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Category: Eventing Archives

Maryland’s Native Son David O’Connor & His Olympic Journey

Competing for the United States Equestrian Team at the 2000 World Olympic Games in Sydney, Australia will be Maryland-bred David O’Connor. This will be David’s second Olympics. His mounts are Rattle N Hum (owned by David Lenaburg or Rockville), Giltedge, and Custom Made. David’s road to Sydney began here, in Maryland, with the Redland Pony Club, for whom his mother, the indomitable Sally O’Connor, was D.C. David recently shared with us how he got started in eventing. EQ: David – how did you get started in eventing? David: Well, when I was little, my mother wished for one of us [David’s brother is the well-known announcer, Brian] to be involved with horses. So she went to her friends and peers at the time, Mike [Plumb], Bruce [Davidson], etc., and asked what would be the most important thing for her sons to do if they were to make their career in the eventing world. They told her to give us as much cross country experience as she could. So the next thing we knew, we were riding cross country, literally across the country. 3,000 miles and three and half months later, I think she misunderstood what they were talking about! EQ: Do you have any special memories of Redland? David: Gymkhana with Jim Ligon, pick-up games, fireman games, apple dunking games … I remember jumping down a grid in the...

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The Best & The Worst of the 2004 Fair Hill International

Survey participants comment on the Fair Hill International Fair Hill International Marketing, PR & Ticketing awkward web site-list of riders, score sheet doesn’t fit on one screen so reading results was difficult Event did not seem to be well advertised this year as compared to last year. Attendance seemed lower too. I thought the information provided was fine. I am also on the emailing list so it made it even easier to be contacted. The information was very helpful, but it would have been nice to also have the rider’s times as well. Their web site was very late in getting the dressage schedules up. Very poor publicity – only saw it in a couple of horse mags – no local signage (i.e. banners etc.) at event site main road – and we were by 2 weeks before competition – other places, our own event included have large signs saying that it is coming etc. Web site is hard to find I used your website for any info I needed and it was very thorough….but…You had very annoying drop down menus which floated on almost every page. This slowed down my computer (pentium III) and caused my computer to crash (I had to re-boot each time) when I tried to print directions and your grounds/course map in preparing my trip. I wanted the grounds map in order to plan...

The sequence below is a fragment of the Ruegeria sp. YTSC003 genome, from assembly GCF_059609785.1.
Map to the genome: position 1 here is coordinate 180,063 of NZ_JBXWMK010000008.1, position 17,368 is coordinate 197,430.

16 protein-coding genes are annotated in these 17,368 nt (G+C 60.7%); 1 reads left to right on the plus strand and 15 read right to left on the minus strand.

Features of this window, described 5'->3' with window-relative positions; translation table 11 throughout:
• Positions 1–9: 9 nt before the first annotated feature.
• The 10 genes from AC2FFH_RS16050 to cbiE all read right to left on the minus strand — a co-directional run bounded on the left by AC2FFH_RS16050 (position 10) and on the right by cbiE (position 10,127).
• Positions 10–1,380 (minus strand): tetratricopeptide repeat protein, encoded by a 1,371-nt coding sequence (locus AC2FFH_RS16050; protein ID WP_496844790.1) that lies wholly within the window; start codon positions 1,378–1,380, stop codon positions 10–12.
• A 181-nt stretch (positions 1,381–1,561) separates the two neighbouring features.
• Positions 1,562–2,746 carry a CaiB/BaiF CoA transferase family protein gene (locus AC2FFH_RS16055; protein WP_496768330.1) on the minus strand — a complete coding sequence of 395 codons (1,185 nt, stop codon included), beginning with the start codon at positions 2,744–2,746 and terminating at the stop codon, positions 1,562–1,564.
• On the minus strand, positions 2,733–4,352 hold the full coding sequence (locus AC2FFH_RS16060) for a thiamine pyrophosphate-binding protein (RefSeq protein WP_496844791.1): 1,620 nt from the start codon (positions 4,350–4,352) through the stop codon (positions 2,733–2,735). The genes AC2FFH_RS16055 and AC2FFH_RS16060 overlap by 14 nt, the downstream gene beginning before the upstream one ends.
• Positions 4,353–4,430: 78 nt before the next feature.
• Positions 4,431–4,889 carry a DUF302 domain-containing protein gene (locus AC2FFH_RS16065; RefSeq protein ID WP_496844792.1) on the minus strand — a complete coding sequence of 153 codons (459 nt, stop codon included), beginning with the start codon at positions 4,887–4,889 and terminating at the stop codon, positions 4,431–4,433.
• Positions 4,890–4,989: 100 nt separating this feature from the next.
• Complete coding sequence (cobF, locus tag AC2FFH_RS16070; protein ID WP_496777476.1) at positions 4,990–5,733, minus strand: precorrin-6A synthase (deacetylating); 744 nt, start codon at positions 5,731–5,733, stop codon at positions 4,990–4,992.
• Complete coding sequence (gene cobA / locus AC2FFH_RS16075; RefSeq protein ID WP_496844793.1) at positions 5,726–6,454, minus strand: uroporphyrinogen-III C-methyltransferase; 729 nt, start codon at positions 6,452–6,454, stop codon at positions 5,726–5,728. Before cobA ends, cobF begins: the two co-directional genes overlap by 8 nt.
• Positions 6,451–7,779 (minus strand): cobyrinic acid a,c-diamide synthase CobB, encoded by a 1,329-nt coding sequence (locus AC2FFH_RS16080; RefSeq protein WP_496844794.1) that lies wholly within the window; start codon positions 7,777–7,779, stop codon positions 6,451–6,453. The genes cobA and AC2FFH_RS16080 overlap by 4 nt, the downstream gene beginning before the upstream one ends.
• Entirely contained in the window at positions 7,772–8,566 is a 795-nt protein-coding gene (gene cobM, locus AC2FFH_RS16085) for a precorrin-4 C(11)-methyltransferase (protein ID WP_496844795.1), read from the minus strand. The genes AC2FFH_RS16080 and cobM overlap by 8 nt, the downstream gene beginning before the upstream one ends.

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What is Eventing?

by Katherine Rizzo (2007) Eventing is a unique equestrian sport that combines several elements of other disciplines into one sport. The three phases of eventing are dressage, show jumping, and cross-country. In the dressage phase, horses and riders are asked to perform a series of movements on the flat and are judged on well they execute these movements and how accurate a test they show. In a horse trial (typically run over one day), the show jumping phase is next. For this phase, the jumping obstacles are located in an enclosed area and are made of rails that can fall if tapped by the horse. Riders are assessed penalty points for any rails that are knocked down or stops the horse might have. The final phase of eventing is cross-country. Here the jumping obstacles are set in an open field where varied terrain plays a part in the difficulty of the course. The fences on this course are solid and do not knock down. Obstacles can include drops, banks, water crossings, and ditches depending on the level. At a Three Day Event, the cross-country phase is done before show jumping and the entire event is run over three to four days. The levels of eventing start with Beginner Novice, which is a good introduction to the sport. From there you move on to Novice, Training, Preliminary, Intermediate, and Advanced....